Does anyone keep Christmas in the traditional spirit anymore? You know … with kid-cut snowflakes in the windows; cookies put aside for family visits; craft projects and hours spent making gifts; real trees, decorated with holiday music in the background and a spirited eggnog by one’s side?
I thought not.
We all do our best this time of year, but we’ve become sad marionettes of Dickens’ Scrooge, sour-faced and annoyed, without meaning to be at all. Work, stress, lack of money, depression. They are the real elves of Christmas, lurking in every corner of our lives, just watching for the opportune moment to strike. We’re all wearing “Bah Humbug” T-shirts beneath our red-striped scarves and holiday sweaters.
Turn off that music; we don’t want to hear it. There’s too much to do, and nothing around us is going to step aside while we pursue Christmas cheer.
Don’t you envy those coworkers who save a week or two of vacation for the holidays each year, and then spend it on a trip to the Caribbean or an old-fashioned, everyone’s coming holiday celebration? I do. Truth is, I have the time because I work from home these days. But other conflicts interfere with the holiday joy only children and well-organized adults are left to feel.
Some folks are ill, and can’t participate in this end-of-the-year festiveness. Some have family members who are incarcerated, or loved ones serving in dangerous parts of the globe. Others are painfully aware that one crisis or another awaits them directly after the end of the year. Whatever the reason, Christmas is an overbearing ideal that most of us have no way of achieving.
So let’s do something different.
Take a look at the calendar; on Thursday, it’s Dec. 1. Black Friday is behind us (and if you’re like me, you didn’t go there). There’s not much time to think of a gift, much less mail it, on time for distant gift-giving.
Decide what really matters to you, and try to prioritize among cookie making, card giving, sewing or crafting, shopping, decorating, entertaining, making a huge meal. Be honest: some of that stuff is just a royal pain when you compare the time spent preparing against how much enjoyment you get out of it. What do you really love? Think about that carefully. You … really … love … what?
Now, make the harsh cuts. Chop the least important thing right off your list. Whack it. Now, the second least favorite or beneficial activity of the season. Take a deep breath. Go on, dump it.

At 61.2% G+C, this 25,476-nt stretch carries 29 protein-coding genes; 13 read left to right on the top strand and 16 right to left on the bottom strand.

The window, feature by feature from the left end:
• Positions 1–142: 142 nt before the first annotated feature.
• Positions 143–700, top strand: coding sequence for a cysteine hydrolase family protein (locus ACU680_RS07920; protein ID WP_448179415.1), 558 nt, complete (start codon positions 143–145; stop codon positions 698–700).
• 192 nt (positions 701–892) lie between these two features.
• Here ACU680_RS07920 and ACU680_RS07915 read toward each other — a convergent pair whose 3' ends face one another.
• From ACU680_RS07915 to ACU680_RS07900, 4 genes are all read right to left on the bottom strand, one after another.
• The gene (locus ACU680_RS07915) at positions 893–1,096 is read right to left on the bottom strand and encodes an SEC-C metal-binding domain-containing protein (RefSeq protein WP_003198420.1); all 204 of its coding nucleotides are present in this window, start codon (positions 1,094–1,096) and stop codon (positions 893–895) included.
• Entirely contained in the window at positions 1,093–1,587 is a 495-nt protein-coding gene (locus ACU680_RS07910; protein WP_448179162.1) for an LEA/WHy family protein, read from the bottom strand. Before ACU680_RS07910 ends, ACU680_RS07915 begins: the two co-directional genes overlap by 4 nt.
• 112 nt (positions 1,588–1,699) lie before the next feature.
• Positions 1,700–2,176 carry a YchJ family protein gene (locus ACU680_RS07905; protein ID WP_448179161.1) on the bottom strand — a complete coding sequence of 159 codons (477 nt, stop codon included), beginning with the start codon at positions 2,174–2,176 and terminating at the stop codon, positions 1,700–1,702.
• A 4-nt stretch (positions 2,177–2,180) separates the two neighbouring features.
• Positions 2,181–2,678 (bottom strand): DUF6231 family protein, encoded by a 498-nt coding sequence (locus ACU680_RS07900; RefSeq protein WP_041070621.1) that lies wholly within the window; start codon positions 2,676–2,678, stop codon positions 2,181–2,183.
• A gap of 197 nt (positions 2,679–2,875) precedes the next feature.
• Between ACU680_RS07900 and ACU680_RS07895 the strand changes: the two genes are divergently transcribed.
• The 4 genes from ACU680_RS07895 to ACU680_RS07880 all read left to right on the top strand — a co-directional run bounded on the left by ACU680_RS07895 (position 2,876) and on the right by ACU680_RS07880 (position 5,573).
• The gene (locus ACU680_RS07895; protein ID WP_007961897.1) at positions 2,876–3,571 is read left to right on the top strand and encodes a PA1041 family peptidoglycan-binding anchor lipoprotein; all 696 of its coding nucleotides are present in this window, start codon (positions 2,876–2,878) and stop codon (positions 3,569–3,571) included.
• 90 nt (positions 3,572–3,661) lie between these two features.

Are you feeling any lighter? You will be, if you really meant what you just did. Keep chopping until you do, making sure not to cut anything that really matters to you.
Look at what’s left. In my case, it’s sending gifts to close friends and family, having a family Christmas Eve at church and in our homes the next day, putting up a fresh tree, and spending quiet time in a chair beside it, reading. That means I’ll do some shopping but I won’t be crafting anything, and I won’t be baking cookies unless I truly find a spare evening. The holiday cards may, or may not happen–but I’m not going to freak out if I don’t get to them, and this year it’s likely there will be fewer. I’ll prioritize those who seem to most enjoy receiving them.
I’ll make time to read from “A Christmas Carol,” and watch at least one version of the movie, because it’s a long-time favorite, as well as an excellent reminder of what matters most about Christmas. I’ll find perfect gifts for two little girls who call me Grandma, and enjoy dinner at their house on Christmas Day. I’ll make it to the midnight service, conscious that there is still much to love and comfort us in this life, despite the difficulties that lie ahead. And I’ll welcome friends who happen to stop in, although I’m not planning a party this year.
What I really want, and need, this Christmas is sanity, downtime and my family around me. That’s all. A good glass of eggnog might be welcome, and some orchestral hymns of the holiday. Even a viewing of “The Grinch Who Stole Christmas” would add to my holiday.
And what I’ll forgo is equally simple: hours of wrapping, baking, cleaning; foot-weary slogs through the local malls; that pervading sense of being short on time and out of energy.
Do it. Don’t be a slave to the demands of Christmas. Pick your own holiday and go for it. You’ll be happier — and that’s a key part of what the holiday should mean.